In The Field

Everest: Strange things are afoot in the Khumbu Valley.

Members of the Caudwell Xtreme Everest expedition, testing human adaptation to hypoxia on the roof of the world, write a diary blog for Nature from 30 March, 2007.

Sat in the Namche Bazaar Bakery Nepal with some particularly fine apple pie, I watch with amazement as our 20 tons of equipment slowly makes its way up the Khumbu Valley. Exercise bikes, tanks of gas, centrifuges, an arterial blood gas machine and over a hundred litres of liquid nitrogen snaking their way along the path courtesy of the local yaks and porters. Such a caravan is quite a sight even in this part of the world; a place where the bizarre becomes an everyday occurrence after spending enough time here. There aren’t many other places where you’ll see people walk past you carrying a freezer or a washing machine on their back as part of a day’s work.

All this equipment is currently being moved from its former home in London to six semi-permanent physiology laboratories in Nepal spanning altitudes of 1,300 to 8,000m above sea level. This huge logistical challenge will form the foundations for the Caudwell Xtreme Everest project, the largest high altitude volunteer study ever to be undertaken. Its purpose is to study the process of adaptation to the hypoxia experienced at high altitude in a large group of volunteers as they trek up the Khumbu valley to Everest Base Camp at 5,300m.

Two hundred and twenty subjects are already enrolled into the study. The baseline sea level testing has been completed in London and we are now in the midst of setting up the high altitude laboratories in Nepal.

The first two laboratories have been successfully constructed and field tested; one in Kathmandu (1,300m) and another in Namche Bazaar (3,400m). Both locations are fully functional physiology laboratories capable of performing cardiopulmonary exercise testing, venesection [surgically cutting into a vein], blood processing and cold storage, spirometry [measuring the breath] and a number of other more specialised investigations. They have their own mains power systems, are permanently staffed by experts in their field and have resident medical cover should the need arise. During the next ten days or so we will be completing studies in Namche Bazaar then continuing our journey in order to set up two further laboratories, one in Pheriche (4,300m) and the other at Everest Base Camp (5,300m).

If setting up four independent high altitude field laboratories in a matter of weeks were not enough, the remaining task is to set up two more laboratories on the mountain. One will be in the Western Cwm (6,400m) and the final one on the South Col (8,000m); an environment so harsh that survival there can be measured in hours rather than days. The thought of climbing to 8,000m is daunting enough without the knowledge that once there we have to assemble an exercise bike, then convince a laptop computer and some very sophisticated breath-by-breath gas analysis equipment to function. Only then do we get the pleasure of performing an exercise test to exhaustion at an altitude where putting a pair of boots on can take over an hour.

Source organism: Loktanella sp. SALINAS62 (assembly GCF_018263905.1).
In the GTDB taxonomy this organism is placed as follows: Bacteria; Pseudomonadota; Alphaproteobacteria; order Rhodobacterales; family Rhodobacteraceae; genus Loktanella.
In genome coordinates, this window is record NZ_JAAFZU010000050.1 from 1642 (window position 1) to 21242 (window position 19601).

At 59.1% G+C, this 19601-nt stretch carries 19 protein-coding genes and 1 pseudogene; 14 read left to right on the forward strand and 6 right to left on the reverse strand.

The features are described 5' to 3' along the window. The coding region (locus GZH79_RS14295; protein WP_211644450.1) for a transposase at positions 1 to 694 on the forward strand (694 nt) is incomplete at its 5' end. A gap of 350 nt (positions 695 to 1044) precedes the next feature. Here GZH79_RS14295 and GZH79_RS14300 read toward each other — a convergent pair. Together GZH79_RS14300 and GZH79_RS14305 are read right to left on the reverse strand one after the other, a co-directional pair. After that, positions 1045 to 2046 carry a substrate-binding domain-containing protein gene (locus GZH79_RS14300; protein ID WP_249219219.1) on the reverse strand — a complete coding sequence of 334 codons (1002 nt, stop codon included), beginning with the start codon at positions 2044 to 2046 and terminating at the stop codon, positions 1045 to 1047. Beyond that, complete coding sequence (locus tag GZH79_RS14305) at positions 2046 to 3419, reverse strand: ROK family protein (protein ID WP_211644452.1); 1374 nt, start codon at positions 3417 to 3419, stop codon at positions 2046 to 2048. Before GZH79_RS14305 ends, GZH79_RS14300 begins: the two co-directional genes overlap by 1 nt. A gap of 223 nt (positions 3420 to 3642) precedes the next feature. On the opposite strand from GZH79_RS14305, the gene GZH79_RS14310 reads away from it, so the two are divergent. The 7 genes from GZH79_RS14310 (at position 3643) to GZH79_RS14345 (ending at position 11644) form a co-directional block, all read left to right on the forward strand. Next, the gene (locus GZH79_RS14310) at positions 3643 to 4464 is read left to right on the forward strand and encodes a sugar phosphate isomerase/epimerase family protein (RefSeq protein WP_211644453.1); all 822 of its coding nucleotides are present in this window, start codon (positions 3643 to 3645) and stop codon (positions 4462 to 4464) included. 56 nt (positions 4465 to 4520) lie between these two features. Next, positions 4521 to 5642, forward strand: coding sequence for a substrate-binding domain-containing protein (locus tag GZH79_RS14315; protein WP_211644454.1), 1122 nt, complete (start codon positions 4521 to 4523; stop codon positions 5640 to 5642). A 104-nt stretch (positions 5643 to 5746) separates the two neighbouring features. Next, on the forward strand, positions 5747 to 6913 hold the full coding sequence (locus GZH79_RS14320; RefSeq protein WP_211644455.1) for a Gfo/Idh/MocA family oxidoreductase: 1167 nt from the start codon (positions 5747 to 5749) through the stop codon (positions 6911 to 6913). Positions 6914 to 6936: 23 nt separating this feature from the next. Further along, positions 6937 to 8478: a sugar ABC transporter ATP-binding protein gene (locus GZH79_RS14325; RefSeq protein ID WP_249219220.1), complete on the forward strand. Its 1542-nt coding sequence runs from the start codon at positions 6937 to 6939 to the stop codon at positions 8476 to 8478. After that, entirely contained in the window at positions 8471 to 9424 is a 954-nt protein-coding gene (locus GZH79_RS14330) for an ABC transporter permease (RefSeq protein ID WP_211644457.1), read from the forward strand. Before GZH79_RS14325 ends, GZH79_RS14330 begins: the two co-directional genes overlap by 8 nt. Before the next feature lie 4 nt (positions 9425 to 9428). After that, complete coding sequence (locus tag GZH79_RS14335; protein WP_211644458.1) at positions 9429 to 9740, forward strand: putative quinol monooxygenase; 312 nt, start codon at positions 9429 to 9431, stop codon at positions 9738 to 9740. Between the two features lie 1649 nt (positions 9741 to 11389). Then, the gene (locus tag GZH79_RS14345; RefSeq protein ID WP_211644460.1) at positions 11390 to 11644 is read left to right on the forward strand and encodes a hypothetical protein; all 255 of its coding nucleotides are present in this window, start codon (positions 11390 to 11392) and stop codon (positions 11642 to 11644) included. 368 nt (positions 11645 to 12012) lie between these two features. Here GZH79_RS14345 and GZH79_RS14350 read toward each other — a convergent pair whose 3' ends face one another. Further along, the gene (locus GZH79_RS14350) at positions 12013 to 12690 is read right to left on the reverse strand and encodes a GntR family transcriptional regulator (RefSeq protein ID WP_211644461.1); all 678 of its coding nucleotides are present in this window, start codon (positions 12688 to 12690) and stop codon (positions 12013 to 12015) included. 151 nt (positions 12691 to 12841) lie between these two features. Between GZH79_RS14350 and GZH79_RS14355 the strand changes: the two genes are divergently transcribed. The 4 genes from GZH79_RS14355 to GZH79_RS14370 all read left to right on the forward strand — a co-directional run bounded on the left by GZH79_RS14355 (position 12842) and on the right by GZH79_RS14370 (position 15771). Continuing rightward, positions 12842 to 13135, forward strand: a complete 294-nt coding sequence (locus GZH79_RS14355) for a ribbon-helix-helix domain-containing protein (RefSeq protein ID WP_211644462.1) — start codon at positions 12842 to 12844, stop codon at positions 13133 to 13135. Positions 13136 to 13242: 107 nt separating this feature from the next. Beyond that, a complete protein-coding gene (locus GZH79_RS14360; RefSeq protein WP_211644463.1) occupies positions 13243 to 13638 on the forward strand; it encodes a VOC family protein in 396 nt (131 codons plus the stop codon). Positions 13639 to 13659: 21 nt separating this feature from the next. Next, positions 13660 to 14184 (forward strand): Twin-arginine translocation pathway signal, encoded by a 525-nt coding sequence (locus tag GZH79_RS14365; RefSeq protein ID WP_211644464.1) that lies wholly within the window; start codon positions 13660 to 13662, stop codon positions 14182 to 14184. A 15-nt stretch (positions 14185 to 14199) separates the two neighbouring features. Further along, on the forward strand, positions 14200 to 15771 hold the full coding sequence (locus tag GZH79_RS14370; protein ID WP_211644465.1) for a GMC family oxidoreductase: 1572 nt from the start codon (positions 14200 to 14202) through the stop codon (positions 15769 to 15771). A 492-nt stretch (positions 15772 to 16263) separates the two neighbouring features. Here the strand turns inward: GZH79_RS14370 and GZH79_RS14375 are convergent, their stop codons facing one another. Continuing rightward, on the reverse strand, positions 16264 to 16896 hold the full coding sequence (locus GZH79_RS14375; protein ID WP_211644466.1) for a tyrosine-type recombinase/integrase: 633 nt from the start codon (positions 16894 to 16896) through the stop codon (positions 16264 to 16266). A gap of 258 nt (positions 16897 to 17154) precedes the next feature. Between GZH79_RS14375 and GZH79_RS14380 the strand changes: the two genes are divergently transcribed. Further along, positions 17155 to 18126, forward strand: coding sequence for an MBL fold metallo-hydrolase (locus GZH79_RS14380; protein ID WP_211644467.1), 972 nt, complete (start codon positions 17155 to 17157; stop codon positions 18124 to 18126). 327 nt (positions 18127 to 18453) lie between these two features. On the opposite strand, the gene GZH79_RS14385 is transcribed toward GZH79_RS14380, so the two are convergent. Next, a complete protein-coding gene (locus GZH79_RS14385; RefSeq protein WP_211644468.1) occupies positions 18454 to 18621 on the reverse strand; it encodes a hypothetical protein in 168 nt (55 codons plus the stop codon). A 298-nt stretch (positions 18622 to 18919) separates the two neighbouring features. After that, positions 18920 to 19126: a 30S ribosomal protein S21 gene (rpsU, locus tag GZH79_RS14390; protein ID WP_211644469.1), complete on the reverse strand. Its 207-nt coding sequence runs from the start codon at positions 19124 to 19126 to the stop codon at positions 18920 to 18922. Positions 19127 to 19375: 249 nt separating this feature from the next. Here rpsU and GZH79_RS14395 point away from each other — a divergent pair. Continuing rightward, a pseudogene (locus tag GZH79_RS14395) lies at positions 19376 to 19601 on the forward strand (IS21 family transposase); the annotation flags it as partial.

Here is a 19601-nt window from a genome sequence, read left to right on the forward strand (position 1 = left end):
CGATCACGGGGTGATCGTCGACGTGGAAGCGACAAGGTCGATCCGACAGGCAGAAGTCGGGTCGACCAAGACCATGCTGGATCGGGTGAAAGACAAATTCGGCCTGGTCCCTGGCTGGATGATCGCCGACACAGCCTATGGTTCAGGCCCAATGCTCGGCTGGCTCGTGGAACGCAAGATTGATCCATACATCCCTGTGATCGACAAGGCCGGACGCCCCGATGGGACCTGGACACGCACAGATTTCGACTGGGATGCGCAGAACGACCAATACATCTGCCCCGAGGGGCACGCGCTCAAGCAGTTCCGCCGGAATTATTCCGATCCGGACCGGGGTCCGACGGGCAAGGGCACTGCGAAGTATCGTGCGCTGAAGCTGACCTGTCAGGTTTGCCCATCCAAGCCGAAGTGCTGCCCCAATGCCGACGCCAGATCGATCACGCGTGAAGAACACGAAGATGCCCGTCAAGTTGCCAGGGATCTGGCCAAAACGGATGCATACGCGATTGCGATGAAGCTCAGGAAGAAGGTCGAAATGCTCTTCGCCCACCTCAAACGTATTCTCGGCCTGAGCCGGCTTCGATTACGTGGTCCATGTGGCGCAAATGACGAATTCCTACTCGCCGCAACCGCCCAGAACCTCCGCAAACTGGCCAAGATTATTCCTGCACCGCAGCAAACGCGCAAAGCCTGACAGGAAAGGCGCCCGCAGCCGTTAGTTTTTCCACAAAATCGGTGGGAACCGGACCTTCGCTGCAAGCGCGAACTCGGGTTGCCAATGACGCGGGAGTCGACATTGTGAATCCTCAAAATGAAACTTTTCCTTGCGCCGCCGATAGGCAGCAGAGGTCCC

So many questions must be surfacing in the minds of the reader. Why on earth are they bothering to go to such enormous lengths to study the physiology of those fortunate enough to be trekking and climbing in Nepal this year? What use are the results of this to anyone outside of the world of high altitude adventurers? Surely this is just another excuse for a group of doctors to take time off work and perform some half-hearted research in order to satisfy their own desires…

Hopefully over the coming weeks we will be able to tell the story of why we have spent the last few years putting together this study and why its results will benefit the field of critical care medicine for many years to come. We will also be able to keep you up-to-date on how the studies are progressing in this unusual environment.

Next week we’ll explain what it is we are investigating and how this is relevant to life at sea level for those who also suffer the effects of hypoxia as a result of disease.

Dan Martin

Molecular biologist and intensive care registrar

University College London Institute for Human Health and Performance



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